The real life experience of an ESOL class

19 Sep 2018 |Written by Emily Redmond


Between October 2017 and March 2018, I observed several English My Way classes at Zest Centre in Sheffield. English My Way is our Pre-entry ESOL programme, delivered in over 130 Online Centres across England, of which Zest is one. Located in the Upperthorpe area of Sheffield, it offers a variety of services to its community, including health and wellbeing, digital skills and ESOL.

Zest Centre in Upperthorpe, Sheffield.

The Classroom Study set out to try and understand what progression looks like at an individual level and if and how this varies within a class. By progression I mean what happens to learners as they move through the course, and what they do during or afterwards,

Over the 5 years we have been running English My Way, we have developed a number of assumptions about what motivates people to learn English, if and how they progress while they attend classes, the challenges they face and what they do and hope to do afterwards.

Having tried different approaches to researching with people from migrant communities, including one to one interviews with interpreters, I thought observing a whole class over a longer period of time was worth trying. I thought it was a good opportunity to observe more learners, and thought it might reveal something about how learners interact with one another. So I went to Zest Centre in Sheffield to see the programme being delivered for real. I observed 10 sessions over the course of 24 weeks, and had the privilege of spending time with Centre Manager Lynsey, English My Way teacher Theresa, and all the women who came to learn each week.

You can read about what I did, what I found out and how I captured what I learnt in sketches, in my study write up.

Observations from my time at Zest

But I wanted to take this opportunity to write about my experience of observing a group of learners over a long period of time and what it meant to me.

The class consisted of women in their 20s up to women in their 70s. Women from all over the world, with different stories and reasons for being in Sheffield. All lived in walking distance of the centre, as did the teacher. Some of the learners knew each other already, but most didn't.

So how did I approach the study? A lot of the time we only have the chance to observe one session, or visit somewhere for one day. You learn a lot, but some of the things you observe can lack context. What comes with observing a group over a longer period of time is you notice the subtleties. The things you see and hear have more meaning, as you get to know people and see where they have come from.

A good example of this is the conversation I overheard between two learners. One said to the other -"Do you have a son?" The other said: "Yes I do". This may seem small but both learners first came to the English My Way class knowing no one. One learner was from Turkey and one was from Syria.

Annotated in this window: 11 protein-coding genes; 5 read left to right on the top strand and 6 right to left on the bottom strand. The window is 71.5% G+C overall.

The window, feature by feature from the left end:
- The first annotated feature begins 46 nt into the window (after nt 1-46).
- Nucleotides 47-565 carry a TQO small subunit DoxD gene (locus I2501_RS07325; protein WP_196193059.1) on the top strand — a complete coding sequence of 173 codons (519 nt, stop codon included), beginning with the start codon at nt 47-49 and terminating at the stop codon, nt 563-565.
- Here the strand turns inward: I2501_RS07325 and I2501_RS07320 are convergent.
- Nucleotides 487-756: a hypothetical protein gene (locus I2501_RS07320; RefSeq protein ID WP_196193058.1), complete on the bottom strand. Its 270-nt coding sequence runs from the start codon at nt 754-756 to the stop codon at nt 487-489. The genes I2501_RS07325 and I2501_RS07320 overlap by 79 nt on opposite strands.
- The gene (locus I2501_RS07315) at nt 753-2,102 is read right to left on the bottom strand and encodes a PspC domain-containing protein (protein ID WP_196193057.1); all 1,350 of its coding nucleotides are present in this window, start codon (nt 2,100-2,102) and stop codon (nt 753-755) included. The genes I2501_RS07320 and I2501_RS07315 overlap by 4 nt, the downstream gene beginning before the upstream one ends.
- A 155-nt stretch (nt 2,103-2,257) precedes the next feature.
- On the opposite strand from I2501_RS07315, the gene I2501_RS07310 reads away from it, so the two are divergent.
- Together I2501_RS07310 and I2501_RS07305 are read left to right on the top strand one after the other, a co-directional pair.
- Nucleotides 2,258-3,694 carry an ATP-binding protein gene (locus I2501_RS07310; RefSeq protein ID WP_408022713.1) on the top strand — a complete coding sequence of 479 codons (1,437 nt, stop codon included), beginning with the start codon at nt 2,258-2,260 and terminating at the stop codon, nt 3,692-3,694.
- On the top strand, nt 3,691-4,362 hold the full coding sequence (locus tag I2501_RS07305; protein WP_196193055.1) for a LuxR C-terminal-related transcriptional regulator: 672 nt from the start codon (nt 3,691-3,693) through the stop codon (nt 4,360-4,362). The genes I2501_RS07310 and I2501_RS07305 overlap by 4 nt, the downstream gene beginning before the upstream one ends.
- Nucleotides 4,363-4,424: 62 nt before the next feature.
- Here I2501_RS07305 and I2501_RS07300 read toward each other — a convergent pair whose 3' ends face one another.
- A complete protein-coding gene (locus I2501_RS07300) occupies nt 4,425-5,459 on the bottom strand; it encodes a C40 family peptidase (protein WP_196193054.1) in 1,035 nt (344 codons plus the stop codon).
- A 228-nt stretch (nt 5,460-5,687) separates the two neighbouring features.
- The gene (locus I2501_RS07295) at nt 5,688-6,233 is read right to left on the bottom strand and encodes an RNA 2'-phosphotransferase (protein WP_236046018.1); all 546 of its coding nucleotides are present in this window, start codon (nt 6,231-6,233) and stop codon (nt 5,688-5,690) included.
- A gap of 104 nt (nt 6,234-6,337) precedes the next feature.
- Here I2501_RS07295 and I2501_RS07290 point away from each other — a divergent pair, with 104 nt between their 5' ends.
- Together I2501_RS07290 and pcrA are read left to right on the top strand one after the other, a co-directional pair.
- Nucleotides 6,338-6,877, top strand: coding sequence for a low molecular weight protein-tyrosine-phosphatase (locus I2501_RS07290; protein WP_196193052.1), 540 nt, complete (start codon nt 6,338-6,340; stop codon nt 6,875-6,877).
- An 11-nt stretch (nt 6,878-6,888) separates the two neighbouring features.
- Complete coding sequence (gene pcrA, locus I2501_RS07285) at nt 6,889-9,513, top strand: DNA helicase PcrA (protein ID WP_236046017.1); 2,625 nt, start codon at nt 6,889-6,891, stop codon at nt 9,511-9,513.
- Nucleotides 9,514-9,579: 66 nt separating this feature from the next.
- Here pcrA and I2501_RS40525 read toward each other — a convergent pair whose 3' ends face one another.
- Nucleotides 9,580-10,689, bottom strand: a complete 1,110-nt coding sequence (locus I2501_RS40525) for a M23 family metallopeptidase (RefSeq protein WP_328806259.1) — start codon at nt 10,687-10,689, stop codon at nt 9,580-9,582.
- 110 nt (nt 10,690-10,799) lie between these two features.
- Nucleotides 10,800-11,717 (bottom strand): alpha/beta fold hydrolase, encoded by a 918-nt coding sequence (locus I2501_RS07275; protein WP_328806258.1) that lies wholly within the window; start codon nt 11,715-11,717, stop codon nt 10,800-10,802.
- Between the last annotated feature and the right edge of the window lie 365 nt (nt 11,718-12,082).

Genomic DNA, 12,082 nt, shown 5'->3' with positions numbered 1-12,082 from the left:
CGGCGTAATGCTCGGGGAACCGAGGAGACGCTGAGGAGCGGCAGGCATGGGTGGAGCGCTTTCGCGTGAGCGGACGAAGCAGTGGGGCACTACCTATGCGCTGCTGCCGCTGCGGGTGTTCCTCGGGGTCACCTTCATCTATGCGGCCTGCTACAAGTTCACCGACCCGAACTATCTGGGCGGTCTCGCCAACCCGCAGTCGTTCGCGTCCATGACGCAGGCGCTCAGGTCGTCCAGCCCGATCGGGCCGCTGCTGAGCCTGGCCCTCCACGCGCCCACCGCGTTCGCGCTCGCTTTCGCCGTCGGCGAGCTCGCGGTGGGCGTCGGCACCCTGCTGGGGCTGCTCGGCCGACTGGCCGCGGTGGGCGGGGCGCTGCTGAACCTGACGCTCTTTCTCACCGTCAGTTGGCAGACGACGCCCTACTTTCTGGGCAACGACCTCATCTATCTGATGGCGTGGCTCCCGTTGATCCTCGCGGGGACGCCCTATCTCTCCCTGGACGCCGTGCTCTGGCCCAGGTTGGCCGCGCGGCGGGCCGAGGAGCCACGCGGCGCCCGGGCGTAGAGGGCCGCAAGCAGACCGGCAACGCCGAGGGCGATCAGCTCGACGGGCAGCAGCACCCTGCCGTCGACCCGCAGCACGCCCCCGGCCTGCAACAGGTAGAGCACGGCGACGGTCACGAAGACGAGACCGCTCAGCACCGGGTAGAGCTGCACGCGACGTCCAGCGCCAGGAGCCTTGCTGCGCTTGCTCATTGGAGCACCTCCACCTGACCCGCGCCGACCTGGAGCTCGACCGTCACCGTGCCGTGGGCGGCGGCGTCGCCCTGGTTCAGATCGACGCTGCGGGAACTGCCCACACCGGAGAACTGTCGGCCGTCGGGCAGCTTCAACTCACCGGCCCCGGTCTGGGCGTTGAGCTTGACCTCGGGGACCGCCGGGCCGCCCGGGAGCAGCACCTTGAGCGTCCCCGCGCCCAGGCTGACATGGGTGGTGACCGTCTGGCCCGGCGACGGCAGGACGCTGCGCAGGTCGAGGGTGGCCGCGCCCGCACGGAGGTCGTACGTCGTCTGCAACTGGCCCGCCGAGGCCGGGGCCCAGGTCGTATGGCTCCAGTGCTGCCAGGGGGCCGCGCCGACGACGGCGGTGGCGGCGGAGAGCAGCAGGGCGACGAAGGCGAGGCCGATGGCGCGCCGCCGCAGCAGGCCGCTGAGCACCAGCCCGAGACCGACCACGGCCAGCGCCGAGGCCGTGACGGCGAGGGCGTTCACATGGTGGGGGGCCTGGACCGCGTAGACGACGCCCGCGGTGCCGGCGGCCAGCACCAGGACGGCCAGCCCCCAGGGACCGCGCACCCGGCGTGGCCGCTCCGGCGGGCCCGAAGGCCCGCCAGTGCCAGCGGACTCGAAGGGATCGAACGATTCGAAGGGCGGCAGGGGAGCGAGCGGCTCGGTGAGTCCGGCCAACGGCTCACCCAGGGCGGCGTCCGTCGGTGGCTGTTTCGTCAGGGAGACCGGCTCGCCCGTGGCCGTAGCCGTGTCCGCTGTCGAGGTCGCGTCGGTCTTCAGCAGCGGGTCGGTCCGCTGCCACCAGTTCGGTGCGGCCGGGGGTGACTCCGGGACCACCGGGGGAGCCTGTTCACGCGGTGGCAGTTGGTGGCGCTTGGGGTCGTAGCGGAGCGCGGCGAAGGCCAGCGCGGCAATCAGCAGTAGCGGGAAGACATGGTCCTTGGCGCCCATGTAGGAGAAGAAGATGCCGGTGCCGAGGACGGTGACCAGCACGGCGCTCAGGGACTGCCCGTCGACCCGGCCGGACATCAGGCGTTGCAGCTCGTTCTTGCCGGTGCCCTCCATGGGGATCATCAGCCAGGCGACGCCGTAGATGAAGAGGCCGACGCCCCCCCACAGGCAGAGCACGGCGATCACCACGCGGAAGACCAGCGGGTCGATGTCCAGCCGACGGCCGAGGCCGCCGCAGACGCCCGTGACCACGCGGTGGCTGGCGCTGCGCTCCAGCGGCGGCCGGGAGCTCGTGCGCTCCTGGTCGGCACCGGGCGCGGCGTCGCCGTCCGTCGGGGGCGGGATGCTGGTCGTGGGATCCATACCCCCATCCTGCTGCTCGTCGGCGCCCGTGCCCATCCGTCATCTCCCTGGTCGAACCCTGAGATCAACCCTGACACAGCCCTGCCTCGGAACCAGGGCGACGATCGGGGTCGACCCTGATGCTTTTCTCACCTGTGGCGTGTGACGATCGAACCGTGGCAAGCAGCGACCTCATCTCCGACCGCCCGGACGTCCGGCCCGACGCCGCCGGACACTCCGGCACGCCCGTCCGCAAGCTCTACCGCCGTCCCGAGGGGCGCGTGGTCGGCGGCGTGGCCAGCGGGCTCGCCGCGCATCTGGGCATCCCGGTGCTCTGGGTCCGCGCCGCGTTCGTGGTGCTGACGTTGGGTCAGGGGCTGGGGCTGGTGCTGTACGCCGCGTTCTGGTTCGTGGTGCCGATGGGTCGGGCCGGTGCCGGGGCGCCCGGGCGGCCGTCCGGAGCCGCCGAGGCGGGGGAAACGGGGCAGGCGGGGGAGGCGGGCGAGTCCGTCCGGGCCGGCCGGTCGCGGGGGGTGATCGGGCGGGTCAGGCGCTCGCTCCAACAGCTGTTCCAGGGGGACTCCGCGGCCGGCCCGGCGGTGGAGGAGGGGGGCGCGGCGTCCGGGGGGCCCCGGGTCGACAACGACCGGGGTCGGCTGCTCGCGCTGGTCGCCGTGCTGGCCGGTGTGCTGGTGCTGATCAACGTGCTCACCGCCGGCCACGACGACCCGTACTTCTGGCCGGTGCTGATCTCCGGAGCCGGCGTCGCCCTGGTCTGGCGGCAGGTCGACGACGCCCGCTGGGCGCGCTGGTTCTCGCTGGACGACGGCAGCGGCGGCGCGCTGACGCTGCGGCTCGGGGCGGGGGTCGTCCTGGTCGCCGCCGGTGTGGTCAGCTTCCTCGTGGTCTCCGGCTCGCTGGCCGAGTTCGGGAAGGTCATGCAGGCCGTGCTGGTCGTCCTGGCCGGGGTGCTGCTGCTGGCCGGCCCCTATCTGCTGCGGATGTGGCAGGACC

The thing I had noticed up until this point was that learners were sticking with people from the same country as them, leaving some people on their own. I had been observing these learners for a few weeks and noticed they kept themselves to themselves and were a little withdrawn. I worried about them a bit. They were young mothers who lacked the confidence that some of the older women in the group had. But the thing that connected them was they were learning English, and this moment was so big. They were communicating and finding commonalities, making new connections.

The other time was when Theresa, a learner featured in the study, told the teacher, unprompted, that she was going to the shops to get some new shoes. She was another learner who seemed quite isolated as no one else in the room had the same first language as her. A few weeks before, she would never have started a conversation with anyone else in the group. After this moment I noticed she was more confident in class. She met up with some of the other learners between classes, and started a friendship with another learner.

This is where the teacher was brilliant. Joining in discussions, opening up to the learners and linking up learners who she knew lived near each other. She went out of her way to make sure all learners were OK, and were involved in the sessions and getting what they wanted out of them.

And after a few weeks, the learners responded by supporting one another. They started encouraging each other in class, organising get togethers with food in and outside of class and making connections through things like their children and food.

I'm really happy I got the opportunity to join the classes, and am pleased that the study has resulted in the development of a set of community integration outcomes for Good Things Foundation. I'd recommend if you have the time, observing your project in action. You connect with beneficiaries and understand the realities they face. You learn a lot to take back to colleagues, you see the difference your project is making and learn about the gaps and what to do next.

It was a pleasure to spend time with the learners and staff at Zest. Sharing the classroom and social times with them was a real privilege and I learnt so much.

Watch this space as we embark on measuring the outcomes we've identified in the study, with centres, making our surveys accessible to people whose first language isn't English.

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English My Way